Improving Recommender Systems via Multimodal Information
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Improving Recommender Systems via Multimodal Information


Recommender systems are the backbones of a variety of critical services provided by tech-heavy applications and companies. In social media applications such as Facebook, Instagram, TikTok, and Snapchat, recommender systems of different types are leveraged to suggest the next post, image, or video to users to their satisfaction. Online shopping websites, such as Amazon, eBay, and Taobao, recommend items to users so that they can immediately find what they favor without the need for intensive querying. Due to its outstanding significance, both academia and industry put great effort into developing more powerful recommendation engines.

In this dissertation, we aim at improving recommender systems via different ways of incorporating data from multiple modalities such as the graphical structure of the entity relations, the attributes of entities, and the textual reviews to items from users. We exemplify the process of incorporating multimodal data via five works completed during my Ph.D. study. In these works, we will demonstrate the incorporation of different data modalities for different recommendation scenarios. NeRank focuses on the question routing task that recommends experts to question raisers combining user expertise and structural relations of entities. InterHAt considers the polysemy of features to build an interpretable click-through rate predictor. GEAPR, specialized in point of interest recommendation, decomposes the user motivation by data modalities such as social network, attribute information, and geolocation. The framework of ASPE+APRE presents a possibility to objectively understand the preference of users through what they said rather than what they purchased, clicked, or viewed. Using the objective information, recommender systems can obtain a detailed and fine-grained picture of user interests and item properties. This framework handles the descriptive statements of reviews leaving the comparative statements unattended. Finally, we introduce SAECON that deals with comparative statements and analyzes the reviews with larger coverage.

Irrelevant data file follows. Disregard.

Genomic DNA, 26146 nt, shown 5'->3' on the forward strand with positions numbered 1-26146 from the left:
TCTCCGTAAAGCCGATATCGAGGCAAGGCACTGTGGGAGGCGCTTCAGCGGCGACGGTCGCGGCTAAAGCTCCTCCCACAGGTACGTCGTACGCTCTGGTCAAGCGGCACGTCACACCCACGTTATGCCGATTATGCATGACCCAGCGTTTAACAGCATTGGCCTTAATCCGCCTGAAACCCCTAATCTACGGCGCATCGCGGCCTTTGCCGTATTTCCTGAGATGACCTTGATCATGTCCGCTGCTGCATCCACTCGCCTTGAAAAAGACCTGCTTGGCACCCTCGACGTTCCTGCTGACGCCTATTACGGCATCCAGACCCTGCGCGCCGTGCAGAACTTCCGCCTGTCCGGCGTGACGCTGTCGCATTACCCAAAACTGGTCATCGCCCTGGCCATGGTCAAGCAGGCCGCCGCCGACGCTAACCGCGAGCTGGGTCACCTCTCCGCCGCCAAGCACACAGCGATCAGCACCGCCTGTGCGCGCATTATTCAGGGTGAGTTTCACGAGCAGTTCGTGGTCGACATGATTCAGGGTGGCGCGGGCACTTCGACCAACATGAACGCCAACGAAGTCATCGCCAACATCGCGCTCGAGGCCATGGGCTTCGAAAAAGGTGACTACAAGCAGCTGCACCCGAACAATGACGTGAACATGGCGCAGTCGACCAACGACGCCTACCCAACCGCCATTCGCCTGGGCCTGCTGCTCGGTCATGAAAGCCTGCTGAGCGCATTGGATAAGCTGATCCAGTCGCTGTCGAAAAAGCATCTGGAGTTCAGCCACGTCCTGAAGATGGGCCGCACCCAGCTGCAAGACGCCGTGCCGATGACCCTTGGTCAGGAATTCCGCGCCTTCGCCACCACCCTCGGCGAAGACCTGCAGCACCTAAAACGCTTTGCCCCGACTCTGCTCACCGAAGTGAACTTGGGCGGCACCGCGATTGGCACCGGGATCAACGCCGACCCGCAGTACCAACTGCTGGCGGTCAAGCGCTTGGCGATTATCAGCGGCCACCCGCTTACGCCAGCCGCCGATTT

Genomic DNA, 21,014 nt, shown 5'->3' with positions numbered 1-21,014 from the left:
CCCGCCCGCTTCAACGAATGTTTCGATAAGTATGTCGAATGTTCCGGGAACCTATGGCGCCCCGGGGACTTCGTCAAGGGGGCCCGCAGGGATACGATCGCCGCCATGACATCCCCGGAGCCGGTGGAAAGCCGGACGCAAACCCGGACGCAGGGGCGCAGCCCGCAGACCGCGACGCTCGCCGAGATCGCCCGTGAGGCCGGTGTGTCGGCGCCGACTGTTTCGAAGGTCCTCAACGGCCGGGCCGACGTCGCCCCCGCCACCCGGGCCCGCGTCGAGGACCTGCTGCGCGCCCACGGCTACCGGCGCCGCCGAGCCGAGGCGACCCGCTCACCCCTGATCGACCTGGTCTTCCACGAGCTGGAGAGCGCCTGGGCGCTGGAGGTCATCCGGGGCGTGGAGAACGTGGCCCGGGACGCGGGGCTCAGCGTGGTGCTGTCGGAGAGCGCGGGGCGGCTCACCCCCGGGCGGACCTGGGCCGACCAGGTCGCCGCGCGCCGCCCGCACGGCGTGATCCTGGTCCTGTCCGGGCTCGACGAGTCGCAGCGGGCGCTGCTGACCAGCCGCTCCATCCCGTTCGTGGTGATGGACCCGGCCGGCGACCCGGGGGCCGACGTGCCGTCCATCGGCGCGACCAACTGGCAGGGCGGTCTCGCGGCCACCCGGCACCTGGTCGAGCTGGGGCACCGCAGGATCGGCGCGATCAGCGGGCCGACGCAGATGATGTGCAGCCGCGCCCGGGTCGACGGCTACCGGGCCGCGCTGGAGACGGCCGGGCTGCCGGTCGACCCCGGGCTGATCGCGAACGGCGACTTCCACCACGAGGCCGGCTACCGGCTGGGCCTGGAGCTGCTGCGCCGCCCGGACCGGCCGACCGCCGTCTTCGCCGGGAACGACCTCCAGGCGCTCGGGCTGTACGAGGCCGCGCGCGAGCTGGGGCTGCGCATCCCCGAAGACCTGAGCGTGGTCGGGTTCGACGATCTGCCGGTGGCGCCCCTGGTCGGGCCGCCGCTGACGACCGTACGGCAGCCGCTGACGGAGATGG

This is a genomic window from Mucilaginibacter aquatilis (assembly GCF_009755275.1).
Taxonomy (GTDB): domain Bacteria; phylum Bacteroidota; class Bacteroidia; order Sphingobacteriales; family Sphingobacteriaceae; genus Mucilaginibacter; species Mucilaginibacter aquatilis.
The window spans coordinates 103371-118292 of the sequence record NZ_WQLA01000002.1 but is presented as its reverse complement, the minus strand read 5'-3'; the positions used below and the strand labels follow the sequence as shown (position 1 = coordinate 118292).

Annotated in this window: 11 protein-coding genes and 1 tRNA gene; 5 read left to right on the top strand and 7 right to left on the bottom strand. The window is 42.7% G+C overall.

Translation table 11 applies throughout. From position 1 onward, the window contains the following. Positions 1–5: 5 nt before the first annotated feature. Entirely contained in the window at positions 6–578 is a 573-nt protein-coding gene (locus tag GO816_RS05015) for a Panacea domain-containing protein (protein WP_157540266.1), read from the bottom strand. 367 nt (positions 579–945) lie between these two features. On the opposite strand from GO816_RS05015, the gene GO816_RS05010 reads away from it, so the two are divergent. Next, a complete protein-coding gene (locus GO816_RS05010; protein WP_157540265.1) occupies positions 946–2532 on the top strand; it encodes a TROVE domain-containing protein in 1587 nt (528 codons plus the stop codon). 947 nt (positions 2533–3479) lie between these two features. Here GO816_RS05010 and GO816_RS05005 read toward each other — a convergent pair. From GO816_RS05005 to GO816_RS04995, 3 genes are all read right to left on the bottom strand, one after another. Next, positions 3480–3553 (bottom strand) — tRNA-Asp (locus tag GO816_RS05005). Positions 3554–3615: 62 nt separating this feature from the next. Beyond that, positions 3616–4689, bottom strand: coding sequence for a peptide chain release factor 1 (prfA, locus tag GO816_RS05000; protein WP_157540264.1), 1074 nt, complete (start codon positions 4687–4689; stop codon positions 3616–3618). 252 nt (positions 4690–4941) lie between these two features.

The research effort demonstrates that incorporating data from multiple modalities can hugely improve the performance of recommendations. In addition, it provides recommendation engines with interpretability to decompose the motivation behind certain user behaviors when using the service. It can be envisioned that the fusion of multimodal data will inspire the development of recommender systems in both academic research and industrial practice.

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